There are many different ways to buy local food, and this guide provides information that childcare centers and technical assistance providers can use to understand where to find local food, what to expect, and how to decide which local food source is right for different centers.
This publication includes simple recipes that childcare center cooks and educators can use to engage children in snacking and cooking with fresh cool-season fruits and vegetables from on-site production gardens and elsewhere. This is the sixth of eight publications about childcare center production gardens.
Earthworms can turn food scraps into a soil amendment called vermicompost — worm castings — which increases plant growth and reduces attacks by plant diseases and pests. Vermicomposting is easy, involves little work, and can be done indoors or outdoors. All you need is a container, bedding, worms, and worm food.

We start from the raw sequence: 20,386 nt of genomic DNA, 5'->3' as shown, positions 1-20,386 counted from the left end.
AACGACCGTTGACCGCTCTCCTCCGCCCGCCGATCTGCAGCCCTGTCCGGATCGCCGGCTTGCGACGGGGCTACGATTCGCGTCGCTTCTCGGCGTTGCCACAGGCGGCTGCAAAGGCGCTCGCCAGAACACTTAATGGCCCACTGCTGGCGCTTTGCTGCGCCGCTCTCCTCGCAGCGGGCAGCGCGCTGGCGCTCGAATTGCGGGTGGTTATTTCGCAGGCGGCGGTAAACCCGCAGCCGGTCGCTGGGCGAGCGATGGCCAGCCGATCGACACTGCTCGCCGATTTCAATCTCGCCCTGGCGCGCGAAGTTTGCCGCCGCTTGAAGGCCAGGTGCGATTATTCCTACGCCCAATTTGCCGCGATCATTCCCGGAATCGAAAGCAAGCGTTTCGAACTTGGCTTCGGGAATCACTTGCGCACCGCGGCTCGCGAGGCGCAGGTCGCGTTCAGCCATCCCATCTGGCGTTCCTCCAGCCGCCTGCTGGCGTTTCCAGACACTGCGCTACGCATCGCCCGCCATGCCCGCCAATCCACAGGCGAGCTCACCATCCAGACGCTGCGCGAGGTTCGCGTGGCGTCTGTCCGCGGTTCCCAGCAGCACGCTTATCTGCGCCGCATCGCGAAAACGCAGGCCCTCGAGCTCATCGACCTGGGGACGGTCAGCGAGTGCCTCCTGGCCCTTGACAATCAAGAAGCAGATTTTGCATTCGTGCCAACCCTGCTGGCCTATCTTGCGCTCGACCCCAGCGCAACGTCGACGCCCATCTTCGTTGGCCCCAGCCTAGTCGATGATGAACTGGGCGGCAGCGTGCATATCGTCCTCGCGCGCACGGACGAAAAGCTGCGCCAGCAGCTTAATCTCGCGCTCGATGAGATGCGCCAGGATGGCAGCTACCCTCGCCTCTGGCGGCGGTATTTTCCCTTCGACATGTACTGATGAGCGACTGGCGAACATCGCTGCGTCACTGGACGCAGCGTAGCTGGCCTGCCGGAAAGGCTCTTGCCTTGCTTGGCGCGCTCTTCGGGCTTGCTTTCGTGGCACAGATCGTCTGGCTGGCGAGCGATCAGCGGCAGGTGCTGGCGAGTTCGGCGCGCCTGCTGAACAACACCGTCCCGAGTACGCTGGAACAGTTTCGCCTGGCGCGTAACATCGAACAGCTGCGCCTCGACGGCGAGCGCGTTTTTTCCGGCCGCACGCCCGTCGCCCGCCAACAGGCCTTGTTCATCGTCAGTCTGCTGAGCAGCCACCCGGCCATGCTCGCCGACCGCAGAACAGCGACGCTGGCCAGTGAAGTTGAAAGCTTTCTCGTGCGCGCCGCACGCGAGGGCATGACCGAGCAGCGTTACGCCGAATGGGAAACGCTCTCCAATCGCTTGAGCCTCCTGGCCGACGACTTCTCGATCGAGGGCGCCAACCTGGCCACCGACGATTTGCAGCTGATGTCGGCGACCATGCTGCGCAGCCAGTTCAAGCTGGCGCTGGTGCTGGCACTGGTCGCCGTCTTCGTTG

This checklist describes household conditions that can be hazardous to the elderly and recommends ways to improve home safety for older people.
Right at your doorstep may be many of the answers to the social, educational, and health challenges faced by children, parents, and teachers in the United States. Tips for encouraging outdoor activities with children are included, along with strategies for setting a standard to be outdoors, care for the environment, and spend time with family.
This publication provides information and success stories related to food banks, food pantries, food donation programs, and other resources for addressing food insecurity.
This publication focuses on developing fruit and vegetable production gardens in the Outdoor Learning Environment (OLE) of childcare centers. Included are basic garden design and layout to help childcare centers get started in year-round gardening activities. This is the second of eight publications about childcare center production gardens.